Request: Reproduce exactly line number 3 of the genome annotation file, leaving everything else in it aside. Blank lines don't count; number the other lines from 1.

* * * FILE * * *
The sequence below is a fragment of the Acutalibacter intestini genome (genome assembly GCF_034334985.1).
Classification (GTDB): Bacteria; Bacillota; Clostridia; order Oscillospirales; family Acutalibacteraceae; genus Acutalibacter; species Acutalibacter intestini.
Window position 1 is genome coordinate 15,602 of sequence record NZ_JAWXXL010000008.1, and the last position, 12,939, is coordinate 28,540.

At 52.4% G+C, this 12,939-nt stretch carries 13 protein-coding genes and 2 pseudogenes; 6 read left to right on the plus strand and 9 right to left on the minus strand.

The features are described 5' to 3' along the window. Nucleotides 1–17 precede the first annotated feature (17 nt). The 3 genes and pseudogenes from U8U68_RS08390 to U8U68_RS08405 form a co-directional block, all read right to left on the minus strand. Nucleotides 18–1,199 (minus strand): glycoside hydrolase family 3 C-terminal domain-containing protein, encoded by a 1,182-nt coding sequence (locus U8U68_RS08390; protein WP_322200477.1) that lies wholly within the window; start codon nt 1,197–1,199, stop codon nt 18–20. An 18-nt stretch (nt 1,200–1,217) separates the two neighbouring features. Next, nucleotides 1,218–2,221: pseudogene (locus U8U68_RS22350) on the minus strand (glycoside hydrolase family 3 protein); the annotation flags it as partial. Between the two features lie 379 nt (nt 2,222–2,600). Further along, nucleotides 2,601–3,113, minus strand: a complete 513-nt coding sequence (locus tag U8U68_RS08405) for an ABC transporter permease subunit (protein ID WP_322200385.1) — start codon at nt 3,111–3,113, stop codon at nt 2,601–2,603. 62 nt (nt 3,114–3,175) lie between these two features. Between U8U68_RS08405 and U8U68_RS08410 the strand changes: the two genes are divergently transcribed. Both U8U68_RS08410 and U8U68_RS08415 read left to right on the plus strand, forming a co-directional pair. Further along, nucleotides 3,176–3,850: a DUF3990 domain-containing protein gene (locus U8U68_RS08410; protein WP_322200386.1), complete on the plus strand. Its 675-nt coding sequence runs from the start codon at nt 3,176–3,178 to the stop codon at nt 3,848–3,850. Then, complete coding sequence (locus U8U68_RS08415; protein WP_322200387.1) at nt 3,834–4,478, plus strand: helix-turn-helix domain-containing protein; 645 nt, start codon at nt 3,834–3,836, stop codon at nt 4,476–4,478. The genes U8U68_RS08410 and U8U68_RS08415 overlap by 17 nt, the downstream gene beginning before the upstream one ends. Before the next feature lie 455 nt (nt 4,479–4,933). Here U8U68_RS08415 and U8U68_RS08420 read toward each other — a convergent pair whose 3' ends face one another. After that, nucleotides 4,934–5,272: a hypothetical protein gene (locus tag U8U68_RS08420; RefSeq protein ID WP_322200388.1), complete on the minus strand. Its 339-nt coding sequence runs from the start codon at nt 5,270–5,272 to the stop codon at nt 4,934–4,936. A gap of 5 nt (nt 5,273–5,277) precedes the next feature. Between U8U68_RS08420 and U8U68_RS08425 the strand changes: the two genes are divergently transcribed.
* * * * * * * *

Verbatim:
Window position 1 is genome coordinate 15,602 of sequence record NZ_JAWXXL010000008.1, and the last position, 12,939, is coordinate 28,540.